You watch as your content eventually starts to lose its reach.You created it, sent it out, and then watched with pride as the views pour in. Then, like turning off a facet, that traffic starts to trickle, before stopping entirely. But instead of letting the effort that goes into creating great content go down the drain, you should update old content you already have.
It’s good for your brand and for your budget.
You likely have a bank of hundreds of pieces of content that no longer see the light of day. That shouldn’t be something you accept. Use these tips to refresh and reuse the content you already have.
1. Give It a New Spin
It hurts your rankings on Google to repost the same page word-for-word with the same metadata.But if you completely rework and re-spin an old article, you do half the work without having to do all the research again.
This works particularly well for articles that might have not done so well before. It’s also a great place to update an older article. If you write an article where you report on a new idea/event/product and make prediction, don’t just let that article sit there and become irrelevant.
A new angle, language refresh, and perspective update might be just what that piece needed to become a hit.
2. Rework as a Series
Maybe you have a great post that contains more information than one post needs to. Or maybe your post just scratched the surface of a topic you want to cover more in depth.
To update this old content, it may be best to convert the post into a series. This can easily be used for a daily email campaign or daily social posts. This format lends itself to giving your customers a lot of value in an easy-to-digest package.
3. Create Compilations
Every year, HiP makes a reader’s choice list for the year. It includes all of the most popular posts from that year, creating more traffic for those posts.
That’s why compilation posts are so helpful. You can curate the best of your own posts to fit into a theme and this new content will have the side benefit of driving more traffic back to those old posts. Additionally, when you compile similar posts, readers are likely to read more than a single post in a sitting.
4. Build Off the Comments
Sometimes, you will be surprised what you find in the comments section. While a lot of comments are spam, there are often interesting and insightful ideas contained within the legitimate comments.
Don’t just let them go to waste.Create content based off those comments. Obviously, this is what your readers want to see since they mentioned it in the comments.Just make sure you stay on strategy and don’t let an interesting comment pull you from your niche.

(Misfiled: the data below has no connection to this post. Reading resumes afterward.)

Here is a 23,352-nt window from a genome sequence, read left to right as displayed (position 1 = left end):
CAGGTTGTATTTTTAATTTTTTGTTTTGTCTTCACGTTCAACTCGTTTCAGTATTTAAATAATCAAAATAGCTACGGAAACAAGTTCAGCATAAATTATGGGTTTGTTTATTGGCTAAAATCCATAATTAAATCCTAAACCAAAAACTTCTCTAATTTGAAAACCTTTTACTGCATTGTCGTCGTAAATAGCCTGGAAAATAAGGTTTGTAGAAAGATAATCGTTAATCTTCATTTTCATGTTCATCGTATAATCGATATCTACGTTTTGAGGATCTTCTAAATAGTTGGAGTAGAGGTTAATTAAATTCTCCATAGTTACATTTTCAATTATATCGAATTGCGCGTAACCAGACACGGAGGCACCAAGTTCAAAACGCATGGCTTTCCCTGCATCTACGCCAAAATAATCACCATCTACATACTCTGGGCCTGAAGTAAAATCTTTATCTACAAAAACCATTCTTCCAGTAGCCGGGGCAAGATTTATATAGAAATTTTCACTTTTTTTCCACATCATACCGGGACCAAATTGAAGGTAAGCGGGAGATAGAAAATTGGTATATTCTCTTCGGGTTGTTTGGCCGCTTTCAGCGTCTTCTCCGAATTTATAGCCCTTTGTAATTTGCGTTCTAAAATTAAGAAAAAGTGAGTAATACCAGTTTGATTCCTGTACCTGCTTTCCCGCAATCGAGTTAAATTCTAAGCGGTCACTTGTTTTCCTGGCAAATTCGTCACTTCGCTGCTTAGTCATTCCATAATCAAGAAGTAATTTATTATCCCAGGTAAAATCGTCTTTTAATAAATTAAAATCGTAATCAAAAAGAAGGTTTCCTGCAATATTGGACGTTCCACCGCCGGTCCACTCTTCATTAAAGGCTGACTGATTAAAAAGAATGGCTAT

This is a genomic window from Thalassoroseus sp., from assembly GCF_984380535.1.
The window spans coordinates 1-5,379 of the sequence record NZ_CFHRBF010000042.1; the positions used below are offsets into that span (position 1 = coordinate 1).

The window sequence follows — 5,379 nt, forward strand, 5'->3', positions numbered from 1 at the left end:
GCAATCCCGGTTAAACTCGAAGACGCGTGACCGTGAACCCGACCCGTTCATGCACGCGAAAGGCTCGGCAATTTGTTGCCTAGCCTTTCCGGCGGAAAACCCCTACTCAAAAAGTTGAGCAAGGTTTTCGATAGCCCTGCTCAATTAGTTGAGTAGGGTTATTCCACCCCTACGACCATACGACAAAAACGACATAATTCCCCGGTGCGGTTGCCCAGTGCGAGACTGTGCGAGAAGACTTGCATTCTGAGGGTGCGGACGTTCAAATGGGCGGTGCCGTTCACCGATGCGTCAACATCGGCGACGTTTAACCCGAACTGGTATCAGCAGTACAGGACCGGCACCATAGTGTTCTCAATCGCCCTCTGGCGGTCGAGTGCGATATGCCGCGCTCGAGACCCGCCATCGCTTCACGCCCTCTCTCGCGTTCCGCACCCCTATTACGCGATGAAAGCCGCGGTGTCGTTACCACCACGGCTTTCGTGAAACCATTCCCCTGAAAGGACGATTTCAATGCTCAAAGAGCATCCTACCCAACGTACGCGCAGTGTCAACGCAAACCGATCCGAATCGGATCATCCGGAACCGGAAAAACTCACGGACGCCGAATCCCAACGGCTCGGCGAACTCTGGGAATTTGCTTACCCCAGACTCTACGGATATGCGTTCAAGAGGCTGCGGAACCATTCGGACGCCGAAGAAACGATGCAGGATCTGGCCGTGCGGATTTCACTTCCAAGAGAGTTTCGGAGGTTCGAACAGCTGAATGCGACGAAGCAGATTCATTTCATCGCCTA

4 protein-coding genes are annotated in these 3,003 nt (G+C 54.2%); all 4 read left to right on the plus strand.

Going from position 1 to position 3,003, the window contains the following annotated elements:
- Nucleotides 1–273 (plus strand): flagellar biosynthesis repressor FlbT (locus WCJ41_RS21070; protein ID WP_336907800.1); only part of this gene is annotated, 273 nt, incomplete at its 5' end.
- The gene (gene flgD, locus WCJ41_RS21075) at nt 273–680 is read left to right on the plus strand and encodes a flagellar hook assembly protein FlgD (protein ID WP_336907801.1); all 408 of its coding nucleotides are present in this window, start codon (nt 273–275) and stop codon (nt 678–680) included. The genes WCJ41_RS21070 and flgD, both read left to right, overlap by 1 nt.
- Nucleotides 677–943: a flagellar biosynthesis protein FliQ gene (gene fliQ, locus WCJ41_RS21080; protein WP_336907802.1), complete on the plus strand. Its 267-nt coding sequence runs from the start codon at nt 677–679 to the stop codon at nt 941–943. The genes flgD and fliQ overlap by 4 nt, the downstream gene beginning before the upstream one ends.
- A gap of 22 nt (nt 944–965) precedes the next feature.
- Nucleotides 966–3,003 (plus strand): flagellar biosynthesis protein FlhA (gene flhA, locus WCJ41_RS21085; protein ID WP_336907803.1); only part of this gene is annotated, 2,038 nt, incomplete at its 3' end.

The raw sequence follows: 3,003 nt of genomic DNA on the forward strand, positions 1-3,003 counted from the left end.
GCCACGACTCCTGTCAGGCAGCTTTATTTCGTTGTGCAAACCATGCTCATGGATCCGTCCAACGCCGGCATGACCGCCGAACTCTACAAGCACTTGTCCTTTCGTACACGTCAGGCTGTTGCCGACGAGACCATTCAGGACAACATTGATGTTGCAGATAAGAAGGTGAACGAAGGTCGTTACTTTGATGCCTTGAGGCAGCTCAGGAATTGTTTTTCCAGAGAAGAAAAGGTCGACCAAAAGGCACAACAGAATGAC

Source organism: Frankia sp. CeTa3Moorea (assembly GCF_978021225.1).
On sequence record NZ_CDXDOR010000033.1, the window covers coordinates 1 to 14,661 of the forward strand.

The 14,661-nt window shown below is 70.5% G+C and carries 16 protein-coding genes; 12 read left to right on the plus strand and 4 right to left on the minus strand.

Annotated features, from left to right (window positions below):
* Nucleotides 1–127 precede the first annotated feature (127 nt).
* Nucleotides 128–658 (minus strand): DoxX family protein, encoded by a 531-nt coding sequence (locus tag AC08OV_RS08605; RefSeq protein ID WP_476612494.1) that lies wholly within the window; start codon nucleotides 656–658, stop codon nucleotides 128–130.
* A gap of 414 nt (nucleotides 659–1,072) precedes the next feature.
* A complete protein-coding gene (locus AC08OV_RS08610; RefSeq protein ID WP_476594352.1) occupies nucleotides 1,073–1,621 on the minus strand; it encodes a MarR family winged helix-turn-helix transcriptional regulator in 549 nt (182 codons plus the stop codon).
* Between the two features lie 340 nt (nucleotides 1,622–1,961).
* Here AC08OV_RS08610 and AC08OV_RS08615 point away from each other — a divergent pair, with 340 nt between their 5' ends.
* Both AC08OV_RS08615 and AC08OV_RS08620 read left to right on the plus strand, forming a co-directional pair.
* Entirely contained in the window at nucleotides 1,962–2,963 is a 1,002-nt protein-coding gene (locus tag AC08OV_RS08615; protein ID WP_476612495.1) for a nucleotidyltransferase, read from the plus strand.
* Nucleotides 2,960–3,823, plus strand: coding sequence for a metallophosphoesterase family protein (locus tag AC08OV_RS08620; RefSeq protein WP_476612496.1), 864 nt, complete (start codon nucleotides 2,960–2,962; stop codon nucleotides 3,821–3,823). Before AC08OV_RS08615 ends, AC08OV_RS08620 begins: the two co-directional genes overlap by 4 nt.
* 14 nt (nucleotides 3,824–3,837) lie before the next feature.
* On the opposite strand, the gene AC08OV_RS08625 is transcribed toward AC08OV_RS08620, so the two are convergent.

5. Change the Type of Content
When you look to revive old content, consider giving it a new life in a different medium. Create that video using the same angle as the blog post. Or create an infographic from a blog post that had a ton of original research.
What’s old can be new if you start reimagining how you present it. Be creative, figure out what your audience enjoys most and reframe your content to match.
6. Revive Evergreen Content
Sometimes, all a piece of good evergreen content needs is a fresh round of promotion.
Reshare evergreen content onto all your channels. This will give it the breath of fresh air it needs to make the rounds again.
When you do this though, make sure that all your information is up to date. Tweak lines that would make the content dated so that they stay good no matter when someone reads it.
7. Write Guest Blogs
We give this tip in almost every post and for good reason; it works.
In this case, write up a smaller, less in-depth version of an old post. This then goes on another organization’s blog and traffic leads from that blog to yours.
Simple as that.
Don’t just accept that content views will ebb. Implement just a few of these tips and a steady stream of viewers will continue to the enjoy updated old content you worked so hard to create. But that isn’t to say that you can simply recycle the same content over and over. Creating fresh, new, timely content is just as important as keeping your evergreen content alive. Balance the two and you are well on your way to a content strategy that works.
Have you found a way to keep your old content on the grid? What strategies do you use? Let us know in the comments section.